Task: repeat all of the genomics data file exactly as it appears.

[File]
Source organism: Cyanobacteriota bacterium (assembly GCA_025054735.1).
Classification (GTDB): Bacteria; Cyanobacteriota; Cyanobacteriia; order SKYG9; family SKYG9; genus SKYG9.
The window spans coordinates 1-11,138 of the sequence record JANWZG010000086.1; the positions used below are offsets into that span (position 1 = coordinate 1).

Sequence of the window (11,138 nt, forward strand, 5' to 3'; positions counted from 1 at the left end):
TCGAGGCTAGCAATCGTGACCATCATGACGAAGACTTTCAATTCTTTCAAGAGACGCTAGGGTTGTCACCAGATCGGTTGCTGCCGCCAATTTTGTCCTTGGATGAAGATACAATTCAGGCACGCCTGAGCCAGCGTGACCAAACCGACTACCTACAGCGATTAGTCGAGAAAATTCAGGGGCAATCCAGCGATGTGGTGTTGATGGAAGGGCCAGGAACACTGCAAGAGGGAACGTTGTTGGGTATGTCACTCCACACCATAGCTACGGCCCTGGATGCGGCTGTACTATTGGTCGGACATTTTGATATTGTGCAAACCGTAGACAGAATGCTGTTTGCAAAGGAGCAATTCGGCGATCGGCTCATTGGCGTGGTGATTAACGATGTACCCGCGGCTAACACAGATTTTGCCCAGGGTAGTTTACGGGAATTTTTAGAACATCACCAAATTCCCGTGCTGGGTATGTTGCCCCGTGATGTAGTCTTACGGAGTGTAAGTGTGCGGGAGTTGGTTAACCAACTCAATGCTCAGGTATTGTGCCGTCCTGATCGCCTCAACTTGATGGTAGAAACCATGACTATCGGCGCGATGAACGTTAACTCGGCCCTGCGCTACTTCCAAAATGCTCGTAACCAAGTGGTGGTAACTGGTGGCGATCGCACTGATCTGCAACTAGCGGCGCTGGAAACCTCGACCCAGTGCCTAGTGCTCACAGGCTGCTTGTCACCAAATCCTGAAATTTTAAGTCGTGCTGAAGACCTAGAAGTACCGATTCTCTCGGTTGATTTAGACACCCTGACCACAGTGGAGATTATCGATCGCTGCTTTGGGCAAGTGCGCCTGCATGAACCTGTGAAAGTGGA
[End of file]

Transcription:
Source organism: Cyanobacteriota bacterium (assembly GCA_025054735.1).
Classification (GTDB): Bacteria; Cyanobacteriota; Cyanobacteriia; order SKYG9; family SKYG9; genus SKYG9.
The window spans coordinates 1-11,138 of the sequence record JANWZG010000086.1; the positions used below are offsets into that span (position 1 = coordinate 1).

Sequence of the window (11,138 nt, forward strand, 5' to 3'; positions counted from 1 at the left end):
TCGAGGCTAGCAATCGTGACCATCATGACGAAGACTTTCAATTCTTTCAAGAGACGCTAGGGTTGTCACCAGATCGGTTGCTGCCGCCAATTTTGTCCTTGGATGAAGATACAATTCAGGCACGCCTGAGCCAGCGTGACCAAACCGACTACCTACAGCGATTAGTCGAGAAAATTCAGGGGCAATCCAGCGATGTGGTGTTGATGGAAGGGCCAGGAACACTGCAAGAGGGAACGTTGTTGGGTATGTCACTCCACACCATAGCTACGGCCCTGGATGCGGCTGTACTATTGGTCGGACATTTTGATATTGTGCAAACCGTAGACAGAATGCTGTTTGCAAAGGAGCAATTCGGCGATCGGCTCATTGGCGTGGTGATTAACGATGTACCCGCGGCTAACACAGATTTTGCCCAGGGTAGTTTACGGGAATTTTTAGAACATCACCAAATTCCCGTGCTGGGTATGTTGCCCCGTGATGTAGTCTTACGGAGTGTAAGTGTGCGGGAGTTGGTTAACCAACTCAATGCTCAGGTATTGTGCCGTCCTGATCGCCTCAACTTGATGGTAGAAACCATGACTATCGGCGCGATGAACGTTAACTCGGCCCTGCGCTACTTCCAAAATGCTCGTAACCAAGTGGTGGTAACTGGTGGCGATCGCACTGATCTGCAACTAGCGGCGCTGGAAACCTCGACCCAGTGCCTAGTGCTCACAGGCTGCTTGTCACCAAATCCTGAAATTTTAAGTCGTGCTGAAGACCTAGAAGTACCGATTCTCTCGGTTGATTTAGACACCCTGACCACAGTGGAGATTATCGATCGCTGCTTTGGGCAAGTGCGCCTGCATGAACCTGTGAAAGTGGA